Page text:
Writers can’t succeed without rejection. Whether you’re a seasoned writer or just getting started, it’s important to understand that you’ll often experience rejection from publishers. No matter how many times you’re told to toughen up and slap on a smile, it’s still going to suck.
So how can you make the most of rejections? We’ve compiled a few tips to help writers feel empowered and motivated after their rejections.
Take a break.
So you’ve been working on your manuscript for what seems like forever and can’t shake that last rejection. See it as an opportunity to take a break! Rejection doesn’t mean you haven’t worked hard. It’s okay to give yourself space and time to breathe. Maybe step away from your current project and start something new, or pause all writing projects. Then come back for a fresh start when you’re ready.
Nobody likes criticism. Seriously, who wants to receive a rejection letter and harsh critiques? Still, criticism improves both your current manuscript and your future writing skills.
Outside readers, especially industry professionals, provide valuable insight that you may not have realized otherwise. Remember that criticism serves to help you, so utilize it to improve your writing.
Turn rejection into motivation.
Rejection can be a huge motivating factor. If possible, let it unleash your competitive side. Don’t have thick skin? Think of rejection as writer’s fuel. Instead of turning to negative thoughts, you can use rejection as an excuse to do and be better.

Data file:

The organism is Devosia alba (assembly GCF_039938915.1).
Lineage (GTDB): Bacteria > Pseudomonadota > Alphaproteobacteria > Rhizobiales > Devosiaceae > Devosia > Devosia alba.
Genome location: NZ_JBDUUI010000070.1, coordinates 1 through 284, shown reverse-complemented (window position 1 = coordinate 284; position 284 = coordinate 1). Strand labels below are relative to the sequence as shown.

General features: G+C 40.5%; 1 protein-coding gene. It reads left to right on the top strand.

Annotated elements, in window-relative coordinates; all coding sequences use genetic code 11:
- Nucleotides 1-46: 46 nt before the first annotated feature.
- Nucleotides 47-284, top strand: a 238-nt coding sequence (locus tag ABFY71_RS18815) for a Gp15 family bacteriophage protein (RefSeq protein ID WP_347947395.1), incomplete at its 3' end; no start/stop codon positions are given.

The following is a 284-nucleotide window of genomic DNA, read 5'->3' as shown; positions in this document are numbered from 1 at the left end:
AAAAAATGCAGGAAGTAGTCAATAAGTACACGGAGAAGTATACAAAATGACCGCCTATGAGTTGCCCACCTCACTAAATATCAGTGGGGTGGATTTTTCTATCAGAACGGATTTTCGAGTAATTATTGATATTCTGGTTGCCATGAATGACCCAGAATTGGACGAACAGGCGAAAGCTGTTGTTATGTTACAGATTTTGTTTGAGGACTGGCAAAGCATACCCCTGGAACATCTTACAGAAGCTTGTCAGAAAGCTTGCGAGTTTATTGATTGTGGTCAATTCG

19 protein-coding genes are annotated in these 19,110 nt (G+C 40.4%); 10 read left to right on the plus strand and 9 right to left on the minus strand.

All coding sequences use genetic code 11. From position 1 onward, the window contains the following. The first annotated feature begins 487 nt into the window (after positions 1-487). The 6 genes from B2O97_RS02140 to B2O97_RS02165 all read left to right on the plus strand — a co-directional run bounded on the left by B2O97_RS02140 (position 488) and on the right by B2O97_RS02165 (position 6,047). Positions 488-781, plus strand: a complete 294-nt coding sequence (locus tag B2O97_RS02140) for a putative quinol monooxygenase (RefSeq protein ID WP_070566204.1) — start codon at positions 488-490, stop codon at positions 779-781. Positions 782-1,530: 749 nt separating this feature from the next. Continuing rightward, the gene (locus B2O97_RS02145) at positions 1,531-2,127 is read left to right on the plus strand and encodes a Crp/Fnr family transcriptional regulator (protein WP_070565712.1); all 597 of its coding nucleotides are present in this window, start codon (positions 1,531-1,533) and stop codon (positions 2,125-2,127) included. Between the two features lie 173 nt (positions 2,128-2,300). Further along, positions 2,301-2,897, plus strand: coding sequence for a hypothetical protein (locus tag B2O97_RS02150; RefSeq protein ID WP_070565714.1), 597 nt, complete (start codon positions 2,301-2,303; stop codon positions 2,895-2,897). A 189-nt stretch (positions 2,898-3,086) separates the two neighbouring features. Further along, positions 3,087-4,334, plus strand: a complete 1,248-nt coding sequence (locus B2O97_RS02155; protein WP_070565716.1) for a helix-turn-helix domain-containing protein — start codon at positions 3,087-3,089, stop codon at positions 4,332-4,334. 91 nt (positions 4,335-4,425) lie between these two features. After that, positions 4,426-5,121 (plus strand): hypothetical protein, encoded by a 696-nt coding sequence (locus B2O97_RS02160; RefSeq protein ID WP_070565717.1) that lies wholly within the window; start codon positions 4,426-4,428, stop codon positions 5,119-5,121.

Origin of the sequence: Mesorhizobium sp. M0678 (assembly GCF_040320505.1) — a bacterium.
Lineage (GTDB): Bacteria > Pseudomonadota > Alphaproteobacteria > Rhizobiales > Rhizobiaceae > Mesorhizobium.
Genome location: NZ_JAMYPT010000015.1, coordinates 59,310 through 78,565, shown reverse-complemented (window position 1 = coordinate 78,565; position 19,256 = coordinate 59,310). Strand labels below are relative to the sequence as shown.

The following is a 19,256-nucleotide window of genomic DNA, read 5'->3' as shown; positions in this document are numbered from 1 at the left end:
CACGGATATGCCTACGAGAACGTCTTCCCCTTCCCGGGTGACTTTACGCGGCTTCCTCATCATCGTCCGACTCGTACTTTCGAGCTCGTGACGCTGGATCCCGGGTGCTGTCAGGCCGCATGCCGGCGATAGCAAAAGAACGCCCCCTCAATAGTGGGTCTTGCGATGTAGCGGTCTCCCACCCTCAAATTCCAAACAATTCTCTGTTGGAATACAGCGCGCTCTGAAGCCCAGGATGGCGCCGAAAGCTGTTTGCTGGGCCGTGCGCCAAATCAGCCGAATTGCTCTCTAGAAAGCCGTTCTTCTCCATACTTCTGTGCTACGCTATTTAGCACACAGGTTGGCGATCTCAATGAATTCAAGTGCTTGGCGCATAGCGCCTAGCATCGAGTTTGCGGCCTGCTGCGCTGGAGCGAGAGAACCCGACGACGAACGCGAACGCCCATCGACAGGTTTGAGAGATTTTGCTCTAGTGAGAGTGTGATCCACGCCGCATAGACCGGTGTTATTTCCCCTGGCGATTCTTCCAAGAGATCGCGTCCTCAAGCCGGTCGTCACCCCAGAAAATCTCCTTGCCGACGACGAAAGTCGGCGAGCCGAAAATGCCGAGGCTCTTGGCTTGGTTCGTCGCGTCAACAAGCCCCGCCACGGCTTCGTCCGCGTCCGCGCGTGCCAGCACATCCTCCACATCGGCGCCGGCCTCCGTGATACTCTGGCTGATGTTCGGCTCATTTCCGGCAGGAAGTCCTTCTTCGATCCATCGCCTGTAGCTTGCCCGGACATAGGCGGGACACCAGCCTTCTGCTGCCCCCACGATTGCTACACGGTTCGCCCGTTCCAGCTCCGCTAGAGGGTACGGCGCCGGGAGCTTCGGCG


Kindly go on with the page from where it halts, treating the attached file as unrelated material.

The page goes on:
Find people who can relate.
If your friends or family aren’t writers, they might not be able to fully understand your plight. Look for a local writing community or an online forum where you can connect with other people going through the same thing. These communities can be a great way to find beta readers, too!
Focus on the positive aspects of rejection. Whether it’s an offer to resubmit after revision or critique of your work, there’s always a light at the end of the tunnel. This new mindset will help you create a more positive outlook on writing—and life.
Remember to remind yourself that rejection isn’t as bad as it sounds. The more you deal with rejection, the more you’ll improve! After all, you only need one person to see the value in your writing to succeed—so put yourself out there. You can do it!